The University of Southern California (USC) released their statement via social media and USC News website. To be effective in persuading readers, the statement’s caption includes that it was written by USC President Wanda M. Austin (Appendix 1). This appeals to ethos, as the USC President is a highly credible and trustworthy source to gather information from due to his status as President and involvement with the college. Pathos is utilised within the statement to create emotional responses through the use of emotive language such as “criminal”, “believes” and “alleged”. As well as these emotive, loaded uses of language, the use of “we” is a strong appeal to pathos. Personal pronouns like “we” are used to make readers feel like part of a group or inspired to take collective action. This can be empowering for the reader, as they are not left as a bystander with no stake in the issue, and are therefore encouraged to take action. Compared to statements by Georgetown University or Wake Forest University, USC does not effectively appeal to logos, as there is no attempt made to appeal to reason through the use of facts, statistics or evidence. For example, Wake Forest University appealed to logos through the use of evidence that it had “retained outside legal counsel to further investigate the charges against head volleyball coach Bill Ferguson while he is placed on administrative leave,”. Through the careful construction of the statement, USC used elements of rhetoric to create emotional appeal, while appearing credible in relation to their involvement.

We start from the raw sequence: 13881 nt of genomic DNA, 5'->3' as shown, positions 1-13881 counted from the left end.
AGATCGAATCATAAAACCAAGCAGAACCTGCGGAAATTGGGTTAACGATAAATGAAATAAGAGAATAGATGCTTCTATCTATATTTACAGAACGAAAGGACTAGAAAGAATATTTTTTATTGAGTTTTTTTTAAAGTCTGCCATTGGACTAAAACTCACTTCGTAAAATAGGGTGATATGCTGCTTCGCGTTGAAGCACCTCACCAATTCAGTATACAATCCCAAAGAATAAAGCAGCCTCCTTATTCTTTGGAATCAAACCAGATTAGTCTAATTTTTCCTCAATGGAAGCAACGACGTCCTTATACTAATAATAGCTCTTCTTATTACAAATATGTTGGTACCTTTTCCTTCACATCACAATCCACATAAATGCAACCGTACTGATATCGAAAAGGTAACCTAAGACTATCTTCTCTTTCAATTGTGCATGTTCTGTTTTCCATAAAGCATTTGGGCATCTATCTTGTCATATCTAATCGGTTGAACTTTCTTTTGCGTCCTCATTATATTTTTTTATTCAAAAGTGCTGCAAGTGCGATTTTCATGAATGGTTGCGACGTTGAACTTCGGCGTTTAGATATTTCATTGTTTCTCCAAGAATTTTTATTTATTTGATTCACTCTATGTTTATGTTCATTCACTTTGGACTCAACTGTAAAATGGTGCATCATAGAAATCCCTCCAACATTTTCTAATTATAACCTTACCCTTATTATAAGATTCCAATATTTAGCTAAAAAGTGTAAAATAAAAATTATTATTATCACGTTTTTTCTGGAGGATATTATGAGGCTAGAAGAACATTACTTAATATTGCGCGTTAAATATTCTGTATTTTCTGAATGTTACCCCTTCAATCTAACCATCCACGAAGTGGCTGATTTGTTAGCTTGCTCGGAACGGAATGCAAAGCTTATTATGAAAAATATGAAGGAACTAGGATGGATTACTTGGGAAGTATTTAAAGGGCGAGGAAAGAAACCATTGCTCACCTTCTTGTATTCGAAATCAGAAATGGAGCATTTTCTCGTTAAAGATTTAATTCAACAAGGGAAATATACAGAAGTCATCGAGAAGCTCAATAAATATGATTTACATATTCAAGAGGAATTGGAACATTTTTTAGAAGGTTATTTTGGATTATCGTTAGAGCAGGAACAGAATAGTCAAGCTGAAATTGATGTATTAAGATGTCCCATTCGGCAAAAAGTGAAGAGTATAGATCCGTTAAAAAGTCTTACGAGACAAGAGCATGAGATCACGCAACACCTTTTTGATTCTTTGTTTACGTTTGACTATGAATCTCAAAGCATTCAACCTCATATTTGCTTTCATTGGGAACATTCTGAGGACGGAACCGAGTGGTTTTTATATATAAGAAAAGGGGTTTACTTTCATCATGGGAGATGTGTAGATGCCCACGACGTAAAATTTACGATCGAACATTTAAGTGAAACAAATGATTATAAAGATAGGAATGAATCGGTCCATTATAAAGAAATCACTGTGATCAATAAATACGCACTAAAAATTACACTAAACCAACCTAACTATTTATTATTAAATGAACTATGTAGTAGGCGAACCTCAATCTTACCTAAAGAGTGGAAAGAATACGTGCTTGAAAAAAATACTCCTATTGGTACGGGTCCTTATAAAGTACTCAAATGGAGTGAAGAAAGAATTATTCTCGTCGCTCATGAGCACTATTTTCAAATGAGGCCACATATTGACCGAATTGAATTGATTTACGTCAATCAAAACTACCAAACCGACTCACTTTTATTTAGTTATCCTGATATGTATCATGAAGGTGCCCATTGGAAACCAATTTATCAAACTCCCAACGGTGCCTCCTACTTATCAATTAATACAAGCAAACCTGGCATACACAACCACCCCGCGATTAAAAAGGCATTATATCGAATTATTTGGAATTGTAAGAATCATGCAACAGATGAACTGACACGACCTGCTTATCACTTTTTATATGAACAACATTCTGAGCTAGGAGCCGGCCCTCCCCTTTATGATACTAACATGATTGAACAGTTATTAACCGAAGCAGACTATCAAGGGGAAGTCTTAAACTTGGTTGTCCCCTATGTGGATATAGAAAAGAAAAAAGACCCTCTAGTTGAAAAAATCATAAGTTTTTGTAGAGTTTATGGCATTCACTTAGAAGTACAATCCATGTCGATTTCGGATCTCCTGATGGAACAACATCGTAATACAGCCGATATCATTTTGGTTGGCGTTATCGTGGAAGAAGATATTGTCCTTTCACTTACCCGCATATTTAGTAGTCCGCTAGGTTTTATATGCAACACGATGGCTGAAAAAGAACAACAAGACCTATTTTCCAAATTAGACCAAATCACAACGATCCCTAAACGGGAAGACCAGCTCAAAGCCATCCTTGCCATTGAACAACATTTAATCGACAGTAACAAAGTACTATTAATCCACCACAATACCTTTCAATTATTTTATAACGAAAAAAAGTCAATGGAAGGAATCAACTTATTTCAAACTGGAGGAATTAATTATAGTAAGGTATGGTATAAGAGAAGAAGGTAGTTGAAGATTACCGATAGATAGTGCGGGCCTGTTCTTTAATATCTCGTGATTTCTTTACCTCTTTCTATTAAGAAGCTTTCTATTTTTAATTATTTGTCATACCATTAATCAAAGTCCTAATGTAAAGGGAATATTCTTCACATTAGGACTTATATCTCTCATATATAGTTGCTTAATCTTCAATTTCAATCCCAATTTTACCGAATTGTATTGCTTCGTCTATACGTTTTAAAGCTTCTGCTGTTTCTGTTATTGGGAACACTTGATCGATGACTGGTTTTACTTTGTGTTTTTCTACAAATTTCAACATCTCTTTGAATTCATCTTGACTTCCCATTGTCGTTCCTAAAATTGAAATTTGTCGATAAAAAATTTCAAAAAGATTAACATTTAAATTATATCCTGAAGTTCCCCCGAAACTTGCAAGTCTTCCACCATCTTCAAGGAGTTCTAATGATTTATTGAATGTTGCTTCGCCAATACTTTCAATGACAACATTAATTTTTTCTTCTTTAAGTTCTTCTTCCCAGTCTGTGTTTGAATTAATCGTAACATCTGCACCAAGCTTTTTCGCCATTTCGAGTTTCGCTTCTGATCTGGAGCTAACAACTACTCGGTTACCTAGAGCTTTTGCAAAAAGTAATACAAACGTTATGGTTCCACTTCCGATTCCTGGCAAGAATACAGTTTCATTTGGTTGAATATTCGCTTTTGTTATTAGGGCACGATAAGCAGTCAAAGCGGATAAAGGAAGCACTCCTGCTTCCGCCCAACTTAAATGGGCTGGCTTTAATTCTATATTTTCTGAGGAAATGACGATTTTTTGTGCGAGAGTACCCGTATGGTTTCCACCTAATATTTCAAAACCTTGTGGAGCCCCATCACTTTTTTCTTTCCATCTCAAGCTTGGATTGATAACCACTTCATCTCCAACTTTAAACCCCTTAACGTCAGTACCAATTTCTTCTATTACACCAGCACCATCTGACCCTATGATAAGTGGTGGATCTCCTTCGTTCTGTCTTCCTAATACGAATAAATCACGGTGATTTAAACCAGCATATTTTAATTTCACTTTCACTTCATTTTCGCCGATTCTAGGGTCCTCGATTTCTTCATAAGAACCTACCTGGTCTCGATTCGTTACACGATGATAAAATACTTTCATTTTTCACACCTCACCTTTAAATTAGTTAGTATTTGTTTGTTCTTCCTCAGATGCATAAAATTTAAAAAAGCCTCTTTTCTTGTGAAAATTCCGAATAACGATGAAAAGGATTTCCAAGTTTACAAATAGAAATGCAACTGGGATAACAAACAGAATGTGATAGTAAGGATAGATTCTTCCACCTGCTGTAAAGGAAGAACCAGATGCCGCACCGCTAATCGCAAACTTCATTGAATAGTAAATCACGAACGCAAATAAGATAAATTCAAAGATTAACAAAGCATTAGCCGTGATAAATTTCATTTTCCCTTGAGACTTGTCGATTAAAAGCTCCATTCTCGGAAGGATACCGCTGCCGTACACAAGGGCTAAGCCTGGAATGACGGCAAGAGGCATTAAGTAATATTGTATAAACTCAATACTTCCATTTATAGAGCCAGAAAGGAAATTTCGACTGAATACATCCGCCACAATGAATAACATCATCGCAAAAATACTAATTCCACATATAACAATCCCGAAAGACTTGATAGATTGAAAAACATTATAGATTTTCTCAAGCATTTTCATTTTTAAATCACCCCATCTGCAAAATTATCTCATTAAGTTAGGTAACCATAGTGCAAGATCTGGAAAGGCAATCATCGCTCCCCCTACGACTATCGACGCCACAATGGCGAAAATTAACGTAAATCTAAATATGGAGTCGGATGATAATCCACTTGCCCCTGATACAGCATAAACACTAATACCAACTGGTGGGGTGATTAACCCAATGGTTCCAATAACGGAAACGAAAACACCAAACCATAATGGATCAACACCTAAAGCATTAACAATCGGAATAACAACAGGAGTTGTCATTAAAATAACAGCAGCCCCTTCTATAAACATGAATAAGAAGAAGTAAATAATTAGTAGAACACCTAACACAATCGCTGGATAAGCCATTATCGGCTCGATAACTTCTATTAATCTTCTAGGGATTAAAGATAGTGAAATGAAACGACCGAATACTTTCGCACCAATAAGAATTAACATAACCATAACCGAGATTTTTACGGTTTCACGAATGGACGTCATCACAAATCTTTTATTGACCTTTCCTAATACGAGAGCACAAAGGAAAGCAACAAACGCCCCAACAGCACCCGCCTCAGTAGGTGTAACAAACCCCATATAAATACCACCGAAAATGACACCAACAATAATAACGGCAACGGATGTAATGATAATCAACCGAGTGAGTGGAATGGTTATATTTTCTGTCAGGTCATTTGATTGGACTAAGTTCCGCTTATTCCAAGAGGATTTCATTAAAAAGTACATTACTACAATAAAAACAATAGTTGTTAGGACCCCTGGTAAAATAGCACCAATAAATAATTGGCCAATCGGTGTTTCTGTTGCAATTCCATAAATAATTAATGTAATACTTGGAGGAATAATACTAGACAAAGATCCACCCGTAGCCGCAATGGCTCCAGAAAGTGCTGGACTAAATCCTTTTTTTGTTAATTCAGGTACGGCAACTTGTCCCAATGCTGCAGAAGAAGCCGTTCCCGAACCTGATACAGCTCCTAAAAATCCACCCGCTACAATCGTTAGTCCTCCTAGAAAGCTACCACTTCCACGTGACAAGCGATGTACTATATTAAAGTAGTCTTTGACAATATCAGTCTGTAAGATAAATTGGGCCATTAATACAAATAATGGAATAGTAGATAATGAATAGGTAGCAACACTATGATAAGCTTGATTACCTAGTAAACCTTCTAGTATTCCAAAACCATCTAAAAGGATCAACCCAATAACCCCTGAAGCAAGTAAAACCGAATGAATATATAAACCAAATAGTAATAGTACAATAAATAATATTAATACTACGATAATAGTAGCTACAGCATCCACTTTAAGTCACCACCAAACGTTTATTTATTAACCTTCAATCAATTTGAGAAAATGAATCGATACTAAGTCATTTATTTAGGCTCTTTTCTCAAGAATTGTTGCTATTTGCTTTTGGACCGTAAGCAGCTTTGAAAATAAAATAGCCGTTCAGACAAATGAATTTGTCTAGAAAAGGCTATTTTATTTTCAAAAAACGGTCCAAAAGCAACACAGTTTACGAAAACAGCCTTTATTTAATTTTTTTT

Georgetown University released a letter via social media that was much more in-depth and transparent than other colleges’ (Appendix 2). The statement was written by Vice President and General Counsel Lisa Brown and Vice President and Senior Advisor to the President Erik Smulson. Similarly, the letter appeals to ethos as the statement-makers are highly credible and trustworthy due to their status within the university. It’s also interesting to note that this is the only statement made concurrently and that this could potentially elevate ethos due to the inclusion of two sources. Although the letter uses personal pronouns such as “we”, it’s the statements like “we were deeply troubled to learn”, “criminal acts against the University” or “Mr. Ernst’s alleged actions are shocking”, “highly antithetical to our values” are emotive. The use of language helps depict Georgetown as a victim of misconduct, which connects to the publics’ beliefs that they are victims of the widening corruption of elite college admissions. It is also important to note that the statement was formatted as a letter, which is more inclusive and personal, which makes readers feel as if they are being personally addressed. This interconnects with how the appeal to logos is with strength. By opening with “Earlier today, we were deeply troubled to learn that former Tennis Coach, Gordon Ernst..”, evidence is provided about who is directly involved. By providing evidence and timelines about Ernst’s involvement, the statement appeals to logos by using facts and evidence to appeal to reason of Georgetown involvement. Georgetown’s letter is effective in persuading audiences of their victim status as it effectively frames Georgetown as a victim of staff misconduct through the use of the rhetoric elements.